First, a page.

BRUSSELS, Dec. 8 -- Secretary of State Colin L. Powell urged Europeans on Wednesday to put aside their differences with the United States over the Iraq war, arguing that Americans and Europeans have common values and face similar threats that should outweigh the controversies of recent years.
In a lengthy speech here, Powell acknowledged that "bumps and bruises" and "blustery days" have characterized transatlantic ties but made no apologies for the Bush administration's diplomatic style. He said bold decisions were necessary to combat terrorism and other threats.
"We need to have the courage to seek fundamental change and not be satisfied with just managing or containing threats," Powell said at the German Marshall Fund's Transatlantic Center. He said the world had waited too long to deal with Saddam Hussein in Iraq and the Taliban movement that ruled most of Afghanistan, and "we must be willing to create and seize opportunities."
Sometimes, Powell told a questioner, the United States "is the nag, sometimes we are the ones that shout perhaps more loudly than Europe would like us to shout." But he said the approach had paid dividends on issues such as Iran's possible pursuit of nuclear weapons. "As long as we solve the problem, then maybe that's not a bad way to go about it," Powell said.
U.S. officials said Powell's speech was aimed at laying the groundwork for a fence-mending visit to Brussels that President Bush plans to make early next year.
European leaders have contended that Bush has not done enough to resolve the Israeli-Palestinian conflict. Powell pledged that the Bush administration "will be more active diplomatically" following the death of Palestinian leader Yasser Arafat last month.
While Powell asserted that ties were on the mend, some strains are still evident. The NATO alliance is planning a training mission in Iraq, but five NATO members -- Belgium, France, Germany, Spain and Luxembourg -- have riled U.S. officials by refusing to allow their military officers assigned to NATO bases to take part in the mission.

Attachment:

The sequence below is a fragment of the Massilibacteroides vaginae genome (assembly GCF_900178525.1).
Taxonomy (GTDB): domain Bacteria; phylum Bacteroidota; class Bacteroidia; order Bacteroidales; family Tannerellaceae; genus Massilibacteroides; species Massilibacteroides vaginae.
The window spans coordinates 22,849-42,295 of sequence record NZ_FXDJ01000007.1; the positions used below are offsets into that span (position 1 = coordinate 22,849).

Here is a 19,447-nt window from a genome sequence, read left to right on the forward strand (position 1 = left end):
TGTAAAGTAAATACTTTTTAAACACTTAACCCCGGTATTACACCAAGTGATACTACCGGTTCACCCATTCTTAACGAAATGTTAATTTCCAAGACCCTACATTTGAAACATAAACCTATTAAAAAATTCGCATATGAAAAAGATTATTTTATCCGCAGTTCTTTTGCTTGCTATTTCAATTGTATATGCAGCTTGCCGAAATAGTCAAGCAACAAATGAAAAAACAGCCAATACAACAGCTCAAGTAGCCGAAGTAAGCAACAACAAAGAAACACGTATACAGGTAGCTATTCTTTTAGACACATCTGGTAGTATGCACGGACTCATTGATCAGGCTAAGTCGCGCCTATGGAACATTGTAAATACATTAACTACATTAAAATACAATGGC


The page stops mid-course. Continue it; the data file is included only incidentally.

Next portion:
Powell, who on Thursday will attend his last meeting at NATO headquarters here as secretary of state, was at times sentimental about a career that stretches back to his days as a young soldier 46 years ago, serving in Germany during the Cold War. He said, "I often like to brag, if you want to know who won the Cold War, I did with my 40 soldiers at the Fulda Gap," which is on the old border between East and West Germany.
Powell recalled that when he served as a Pentagon aide under President Ronald Reagan, Europeans protested U.S. efforts to deploy nuclear-armed missiles in Europe to counter the Soviets. But Powell said U.S. and European officials were able to withstand the public pressure -- and later he helped negotiate a treaty that eliminated such missiles on both sides.
In another anecdote that Powell offered to demonstrate the difficulty of accepting change, he said that when he was national security adviser in the waning days of the Cold War, Soviet leader Mikhail Gorbachev turned to him and said, "Oh, General, I am so sorry, you're going to have to find a new enemy."
Powell said his rueful reaction was: "I don't want to. I've got a lot invested in this enemy. Don't change my life just because you're having a bad day."